Hi ladies and gentlemen! I got accepted to my nursing program!
So now it's time to compete for scholarships and fun things like that. Could I get some thoughts on my application essay?
The prompt is: a 500-word essay defining career/educational goals, the benefits of a college education, and how the student meets the criteria. (Basically, the criteria is having a GPA over 2.5, so - fair warning - I didn't include a lot of detail about that one.)
If I wanted a more interesting job, I certainly got it.
I had worked as an administrative assistant for an inpatient hospice facility for a year and a half. This position entailed doing homework for my nursing school pre-requisites and perusing Facebook (the ten-bed unit didn't produce enough paperwork to occupy my days). Although the extra study time allowed me to excel in my classes, earning me a 3.6 GPA, I was bothered by the insignificance of what I was doing, and it showed in my ambivalence about my future. However, as luck would have it, the end of summer classes and my employer's need for a reliable CNA aligned to give me a proper nudge. What started as a logical, unemotional decision to become a nursing assistant so I could live "a day in the life" has become a deep part of who I am. It is also sufficient evidence, for me at least, that I am headed in the right direction.
As a hospice aide, I have seen disease, aging, and suffering carried out to their extremes. I have held a woman's hand as she cried through the realization that she was no longer strong enough to stand. I have had to check my own frustrations with elderly patients whose dementia cannot afford them the ability to converse, eat, or control their movements. I have felt the guilt of bathing and repositioning people who are in such agony that they would rather remain curled into a ball of limbs and linens than be moved. I hate this part of my job, and I hope to use my career as a nurse to keep my future patients and their loved ones from ever experiencing these things.
Luckily, I find happiness and purpose in this work too. Caring for a patient always brings me into a new family, and that brings the opportunity to earn their acceptance and trust. As my shifts tick by, I become less of an interruption reeking of hand sanitizer and more of a calming presence who has the ability to make them feel better. A common hospice mantra is, "It's about how you live," and I think of my role in this last leg of my patients' journeys as taking care of their needs so they can enjoy their final days with their loved ones. For each passing I have witnessed in my four months as a hospice aide, I have become more courageous, kinder, and stronger, and I am able to be a better caregiver to the next people that come to our door.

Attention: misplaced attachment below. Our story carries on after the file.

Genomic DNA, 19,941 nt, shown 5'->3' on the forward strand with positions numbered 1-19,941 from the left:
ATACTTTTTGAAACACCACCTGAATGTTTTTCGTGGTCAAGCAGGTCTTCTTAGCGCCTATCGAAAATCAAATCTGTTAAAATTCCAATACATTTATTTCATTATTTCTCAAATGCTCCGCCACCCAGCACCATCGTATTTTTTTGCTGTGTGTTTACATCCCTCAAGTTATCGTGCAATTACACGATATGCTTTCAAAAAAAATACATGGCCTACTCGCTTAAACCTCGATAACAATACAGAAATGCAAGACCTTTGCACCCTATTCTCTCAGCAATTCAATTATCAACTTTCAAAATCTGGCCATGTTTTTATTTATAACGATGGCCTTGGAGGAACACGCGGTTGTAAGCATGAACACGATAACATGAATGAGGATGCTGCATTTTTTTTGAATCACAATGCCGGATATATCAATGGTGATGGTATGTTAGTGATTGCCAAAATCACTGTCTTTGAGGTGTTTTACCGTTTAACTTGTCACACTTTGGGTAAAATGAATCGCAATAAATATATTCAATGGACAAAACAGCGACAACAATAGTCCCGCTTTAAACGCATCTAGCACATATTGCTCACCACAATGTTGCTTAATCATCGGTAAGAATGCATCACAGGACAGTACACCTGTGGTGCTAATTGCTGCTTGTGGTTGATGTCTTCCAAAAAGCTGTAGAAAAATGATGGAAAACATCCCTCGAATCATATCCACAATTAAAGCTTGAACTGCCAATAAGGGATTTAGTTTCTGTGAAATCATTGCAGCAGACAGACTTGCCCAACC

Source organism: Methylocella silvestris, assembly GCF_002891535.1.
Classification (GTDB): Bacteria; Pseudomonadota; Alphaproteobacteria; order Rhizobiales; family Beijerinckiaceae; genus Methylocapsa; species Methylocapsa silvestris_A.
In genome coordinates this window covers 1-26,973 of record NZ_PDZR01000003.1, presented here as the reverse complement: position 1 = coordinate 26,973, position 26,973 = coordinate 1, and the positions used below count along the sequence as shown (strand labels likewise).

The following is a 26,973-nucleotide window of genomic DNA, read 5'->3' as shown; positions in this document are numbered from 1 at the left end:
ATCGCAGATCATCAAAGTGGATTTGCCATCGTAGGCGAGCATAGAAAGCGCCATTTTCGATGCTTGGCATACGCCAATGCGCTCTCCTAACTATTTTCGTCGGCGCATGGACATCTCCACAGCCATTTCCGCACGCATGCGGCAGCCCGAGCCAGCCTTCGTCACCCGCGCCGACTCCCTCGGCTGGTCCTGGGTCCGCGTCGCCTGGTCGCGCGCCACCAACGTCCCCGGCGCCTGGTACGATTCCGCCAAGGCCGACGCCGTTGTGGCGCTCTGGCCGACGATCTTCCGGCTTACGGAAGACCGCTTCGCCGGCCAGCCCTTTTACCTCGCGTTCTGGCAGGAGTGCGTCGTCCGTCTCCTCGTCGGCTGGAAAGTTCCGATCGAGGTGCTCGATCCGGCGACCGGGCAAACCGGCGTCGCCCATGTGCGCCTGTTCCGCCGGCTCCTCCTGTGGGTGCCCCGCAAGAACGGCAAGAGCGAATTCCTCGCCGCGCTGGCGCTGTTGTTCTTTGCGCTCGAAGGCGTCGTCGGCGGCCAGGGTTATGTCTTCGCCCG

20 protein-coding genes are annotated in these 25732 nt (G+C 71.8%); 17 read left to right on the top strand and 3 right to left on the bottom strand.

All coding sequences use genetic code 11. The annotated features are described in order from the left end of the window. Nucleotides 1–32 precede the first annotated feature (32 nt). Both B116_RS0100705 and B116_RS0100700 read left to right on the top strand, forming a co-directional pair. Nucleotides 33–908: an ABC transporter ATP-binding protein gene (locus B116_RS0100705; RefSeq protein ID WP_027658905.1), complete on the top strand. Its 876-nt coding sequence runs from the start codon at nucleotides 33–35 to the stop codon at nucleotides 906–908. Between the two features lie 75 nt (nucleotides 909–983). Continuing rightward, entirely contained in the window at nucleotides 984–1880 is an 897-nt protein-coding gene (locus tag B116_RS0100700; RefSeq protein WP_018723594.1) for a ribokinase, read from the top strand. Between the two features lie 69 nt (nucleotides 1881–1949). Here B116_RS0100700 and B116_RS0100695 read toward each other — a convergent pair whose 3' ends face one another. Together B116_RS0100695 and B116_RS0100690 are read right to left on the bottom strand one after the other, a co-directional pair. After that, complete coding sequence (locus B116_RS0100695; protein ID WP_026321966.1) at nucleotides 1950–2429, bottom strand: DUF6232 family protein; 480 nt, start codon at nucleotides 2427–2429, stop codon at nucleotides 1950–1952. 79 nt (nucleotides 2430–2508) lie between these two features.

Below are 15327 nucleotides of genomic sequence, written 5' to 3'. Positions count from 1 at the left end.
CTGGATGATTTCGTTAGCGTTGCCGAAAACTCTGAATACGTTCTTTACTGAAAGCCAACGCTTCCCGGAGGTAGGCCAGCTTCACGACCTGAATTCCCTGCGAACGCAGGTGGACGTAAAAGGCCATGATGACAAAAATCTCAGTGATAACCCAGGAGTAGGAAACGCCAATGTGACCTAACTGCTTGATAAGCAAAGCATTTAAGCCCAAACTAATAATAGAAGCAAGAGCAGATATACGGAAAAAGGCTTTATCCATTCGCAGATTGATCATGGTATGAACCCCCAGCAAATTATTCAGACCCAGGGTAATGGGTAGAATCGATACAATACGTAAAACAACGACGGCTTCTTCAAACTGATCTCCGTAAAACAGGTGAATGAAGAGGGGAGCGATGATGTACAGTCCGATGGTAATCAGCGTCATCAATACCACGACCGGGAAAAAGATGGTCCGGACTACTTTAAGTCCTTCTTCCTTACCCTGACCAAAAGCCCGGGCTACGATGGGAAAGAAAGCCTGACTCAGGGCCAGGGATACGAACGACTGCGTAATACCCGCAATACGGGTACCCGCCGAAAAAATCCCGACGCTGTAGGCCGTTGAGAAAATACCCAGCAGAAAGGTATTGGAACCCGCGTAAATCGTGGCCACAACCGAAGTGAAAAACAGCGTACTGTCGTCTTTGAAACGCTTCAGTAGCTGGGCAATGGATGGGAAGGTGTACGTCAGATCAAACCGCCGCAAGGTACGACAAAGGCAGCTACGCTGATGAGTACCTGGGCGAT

I can confidently say that my heart is in the right place for me to take the next step and become a registered nurse. Although I love my job right now, the curiosity I have since developed makes it impossible to stop where I am. With the proper training and the opportunity to use my knowledge, I believe I could grow to be a great nurse. I have heard so many of the RNs I work with now, including the unit's manager, speak highly of [my nursing program] - so what better place to start than here? I know that the character and wisdom I build during this time will help me serve anyone, anywhere, and I eagerly anticipate my chance to be a part of this wonderful profession.
OK, y'all, rip it apart! I'm ready!